Simpson provides a perfect example of the pleasure tabloid culture takes in eating its own, and a “comeback” would create a whole lot of press for the world’s biggest weight-loss brand. Jennifer Hudson was a runaway success, so why not Jessica?

Things aren’t going as well as the company had hoped, though—their spokeswoman made some public statements that don’t really do Weight Watchers any favors, saying that there’s been “a lot of pressure” for her to lose weight but that she’s “not hitting the gym for Weight Watchers.” Also: she “didn’t realize [the weight] didn’t all come off with the baby.”

But Weight Watchers is sticking with her. Their latest video has received quite a bit of attention for some reason:

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Weight Loss Bigwigs Back Bloomberg Soda Ban

New York City’s Mayor Michael Bloomberg (that’s “The Dictator” to his haters and “El Bloombito” to fans of his poorly spoken Spanish) seems to be losing his ongoing PR war with the American waistline. Today, however, the big dog gained some unexpected corporate support for his controversial “soda ban”, which will be subject to a vote by the city’s Board of Health next week. (We should note that the members of this board were appointed by the mayor himself.)

After declaring victory over the mighty forces of tobacco and trans-fatty acids, the mayor has dedicated his latest salvo in the obesity battle to manipulating consumer behaviors by limiting the size of sugary drinks served at restaurants, movie theaters, sports venues and other common soda spots. His proposal makes sense in a way: Everyone agrees that Americans drink far too much soda, and reducing our dependence on sugary drinks may be the easiest way to lower our calorie count.

But the move also tickled New York’s famously independent (dare we say Libertarian) streak. It led to the creation of a group called New Yorkers for Beverage Choices, inspired Coca-Cola to run a PR counterattack and even convinced some opponents to drag their not-quite-obese bodies down to city hall for a good old protest. Will the words of Weight Watchers and Jenny Craig soften their convictions? Probably not.

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Is Marketing for Men Moving in Another Direction?

Photo: Gillette

Charles Barkley is a new spokesperson for Weight Watchers. Football’s Terry Bradshaw is a new spokesperson for Nutrisystem.  New Orleans Saints quarterback Drew Brees shows his paternal side in this ad for Vicks. And now, Gillette is getting tons of press for its new “brand ambassadors”: actor/musician André 3000, filmmaker and actor Gael García Bernal, and actor Adrien Brody. Brody was also in fancy imported beer Stella Artois’ first Super Bowl ad last year, a departure from the usual Budweiser fare.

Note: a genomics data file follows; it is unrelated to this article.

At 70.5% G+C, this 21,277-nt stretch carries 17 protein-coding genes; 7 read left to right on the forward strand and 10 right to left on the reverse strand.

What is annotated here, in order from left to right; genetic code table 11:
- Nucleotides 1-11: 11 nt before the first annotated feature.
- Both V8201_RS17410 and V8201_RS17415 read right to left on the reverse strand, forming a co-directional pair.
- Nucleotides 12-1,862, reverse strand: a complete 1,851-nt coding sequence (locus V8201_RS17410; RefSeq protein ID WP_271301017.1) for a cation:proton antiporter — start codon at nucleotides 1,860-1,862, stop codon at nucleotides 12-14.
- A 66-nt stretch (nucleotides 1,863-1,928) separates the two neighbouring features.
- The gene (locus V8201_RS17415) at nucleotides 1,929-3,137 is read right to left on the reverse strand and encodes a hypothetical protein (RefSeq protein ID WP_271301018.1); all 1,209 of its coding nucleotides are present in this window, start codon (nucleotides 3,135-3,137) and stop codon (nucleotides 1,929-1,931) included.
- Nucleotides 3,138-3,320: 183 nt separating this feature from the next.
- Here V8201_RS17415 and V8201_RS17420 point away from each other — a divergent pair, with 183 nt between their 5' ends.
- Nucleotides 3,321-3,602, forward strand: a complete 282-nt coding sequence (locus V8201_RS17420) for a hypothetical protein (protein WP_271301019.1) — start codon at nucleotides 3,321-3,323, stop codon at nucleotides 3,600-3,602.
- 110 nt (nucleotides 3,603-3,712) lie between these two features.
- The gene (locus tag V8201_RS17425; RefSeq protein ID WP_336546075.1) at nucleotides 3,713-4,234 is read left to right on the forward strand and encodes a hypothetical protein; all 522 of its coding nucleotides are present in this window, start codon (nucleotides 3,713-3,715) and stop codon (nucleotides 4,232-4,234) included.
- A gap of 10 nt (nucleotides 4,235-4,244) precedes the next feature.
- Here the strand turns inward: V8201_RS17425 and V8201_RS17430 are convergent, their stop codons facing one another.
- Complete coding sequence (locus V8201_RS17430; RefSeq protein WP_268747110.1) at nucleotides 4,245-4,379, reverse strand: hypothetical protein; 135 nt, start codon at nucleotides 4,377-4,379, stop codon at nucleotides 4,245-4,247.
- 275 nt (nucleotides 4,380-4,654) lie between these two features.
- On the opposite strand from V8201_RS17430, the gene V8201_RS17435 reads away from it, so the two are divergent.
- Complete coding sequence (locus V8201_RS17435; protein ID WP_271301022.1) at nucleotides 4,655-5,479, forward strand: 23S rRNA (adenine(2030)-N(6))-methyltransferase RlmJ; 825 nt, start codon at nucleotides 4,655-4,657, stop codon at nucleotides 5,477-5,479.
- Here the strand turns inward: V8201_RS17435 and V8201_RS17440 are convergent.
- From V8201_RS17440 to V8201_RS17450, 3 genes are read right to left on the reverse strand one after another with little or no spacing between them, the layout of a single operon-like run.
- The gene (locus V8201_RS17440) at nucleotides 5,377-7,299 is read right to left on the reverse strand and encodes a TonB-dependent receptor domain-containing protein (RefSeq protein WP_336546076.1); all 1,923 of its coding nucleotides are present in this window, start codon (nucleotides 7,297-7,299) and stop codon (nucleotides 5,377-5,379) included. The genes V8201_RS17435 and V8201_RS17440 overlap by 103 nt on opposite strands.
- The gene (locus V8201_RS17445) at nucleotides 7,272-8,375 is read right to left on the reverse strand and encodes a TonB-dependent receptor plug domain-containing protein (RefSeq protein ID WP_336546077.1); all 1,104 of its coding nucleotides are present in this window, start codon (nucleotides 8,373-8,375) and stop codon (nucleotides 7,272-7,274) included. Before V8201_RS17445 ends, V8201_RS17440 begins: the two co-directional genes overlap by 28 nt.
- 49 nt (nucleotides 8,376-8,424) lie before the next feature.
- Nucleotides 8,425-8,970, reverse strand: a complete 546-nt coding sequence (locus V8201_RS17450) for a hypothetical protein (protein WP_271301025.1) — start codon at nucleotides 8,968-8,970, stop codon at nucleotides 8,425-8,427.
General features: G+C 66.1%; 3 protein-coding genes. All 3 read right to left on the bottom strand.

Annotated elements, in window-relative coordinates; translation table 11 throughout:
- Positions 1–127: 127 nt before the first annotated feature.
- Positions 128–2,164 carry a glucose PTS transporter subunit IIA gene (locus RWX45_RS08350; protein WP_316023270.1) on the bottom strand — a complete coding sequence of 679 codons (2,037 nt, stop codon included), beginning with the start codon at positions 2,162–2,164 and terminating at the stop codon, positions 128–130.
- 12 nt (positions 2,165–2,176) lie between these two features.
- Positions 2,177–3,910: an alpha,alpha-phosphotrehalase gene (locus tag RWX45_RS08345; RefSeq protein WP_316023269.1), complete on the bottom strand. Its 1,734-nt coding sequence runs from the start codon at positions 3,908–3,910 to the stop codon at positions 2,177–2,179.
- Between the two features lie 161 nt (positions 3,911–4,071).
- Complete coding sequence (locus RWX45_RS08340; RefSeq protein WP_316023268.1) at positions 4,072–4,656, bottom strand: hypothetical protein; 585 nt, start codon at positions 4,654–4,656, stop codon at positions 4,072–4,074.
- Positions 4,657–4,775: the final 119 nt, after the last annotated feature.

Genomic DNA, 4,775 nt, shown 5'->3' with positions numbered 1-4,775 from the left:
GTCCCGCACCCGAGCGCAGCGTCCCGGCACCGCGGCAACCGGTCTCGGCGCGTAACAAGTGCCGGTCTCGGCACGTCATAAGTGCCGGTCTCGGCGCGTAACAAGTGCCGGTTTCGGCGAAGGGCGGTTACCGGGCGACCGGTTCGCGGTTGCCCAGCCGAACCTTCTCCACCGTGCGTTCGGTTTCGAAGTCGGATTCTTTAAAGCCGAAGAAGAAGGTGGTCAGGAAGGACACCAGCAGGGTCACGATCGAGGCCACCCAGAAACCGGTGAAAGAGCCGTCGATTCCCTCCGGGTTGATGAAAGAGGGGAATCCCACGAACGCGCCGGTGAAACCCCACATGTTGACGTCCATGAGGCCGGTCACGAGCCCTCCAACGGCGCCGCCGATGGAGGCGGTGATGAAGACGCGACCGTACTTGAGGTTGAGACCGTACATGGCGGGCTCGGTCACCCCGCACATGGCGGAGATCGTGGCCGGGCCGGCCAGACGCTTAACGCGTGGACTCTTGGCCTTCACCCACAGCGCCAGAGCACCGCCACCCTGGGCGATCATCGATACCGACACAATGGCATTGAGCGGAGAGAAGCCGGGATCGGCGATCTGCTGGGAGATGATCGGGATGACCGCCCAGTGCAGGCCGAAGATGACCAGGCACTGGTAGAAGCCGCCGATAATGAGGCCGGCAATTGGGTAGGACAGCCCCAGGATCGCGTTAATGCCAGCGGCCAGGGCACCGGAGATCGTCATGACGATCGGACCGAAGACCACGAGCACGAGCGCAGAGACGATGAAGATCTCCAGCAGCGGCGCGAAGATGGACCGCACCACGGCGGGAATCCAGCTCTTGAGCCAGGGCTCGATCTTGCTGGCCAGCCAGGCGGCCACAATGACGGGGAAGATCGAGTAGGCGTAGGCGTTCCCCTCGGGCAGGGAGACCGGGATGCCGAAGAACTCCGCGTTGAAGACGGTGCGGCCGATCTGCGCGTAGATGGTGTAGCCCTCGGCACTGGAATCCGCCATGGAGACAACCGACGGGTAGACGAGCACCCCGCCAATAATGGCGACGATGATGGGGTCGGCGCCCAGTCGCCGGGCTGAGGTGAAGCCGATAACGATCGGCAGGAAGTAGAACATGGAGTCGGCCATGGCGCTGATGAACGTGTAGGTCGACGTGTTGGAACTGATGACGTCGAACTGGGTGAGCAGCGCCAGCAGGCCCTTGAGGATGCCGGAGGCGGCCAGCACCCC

The three are repping for the Gillette Fusion ProGlide Styler, a new shaving tool that grooms artsy-fartsy facial hair like goatees and, as Brody’s mom calls his facial design, “the Three Muskateer.” What caught our eye, besides that very sleek promo image of the three above, is how it veers away from Gillette’s usual spokespeople, which have included Tiger Woods and tennis star Roger Federer doing sports stuff.

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Charles Barkley’s A Little Trimmer with Weight Watchers, Still Blunt

Charlie B. did a whole of lot talking with an open mike last week, but what we heard was mostly par for course from the new Weight Watchers spokesperson.

Less than a month ago, we reported on Weight Watchers’ attempts to reach men with Barkley added as a new face for the brand. He’s on the website homepage with the line “Lose Like a Man” and gives a testimonial in a short clip where he praises the Weight Watchers system.

Last week during a basketball game that he was announcing, he had an off-the-cuff conversation with his announcer colleagues that he didn’t realize was being livestreamed on (clip above). In his comments, he says, “I thought this was the greatest scam going—getting paid for watching sports—this Weight Watchers thing is a bigger scam.” Ack.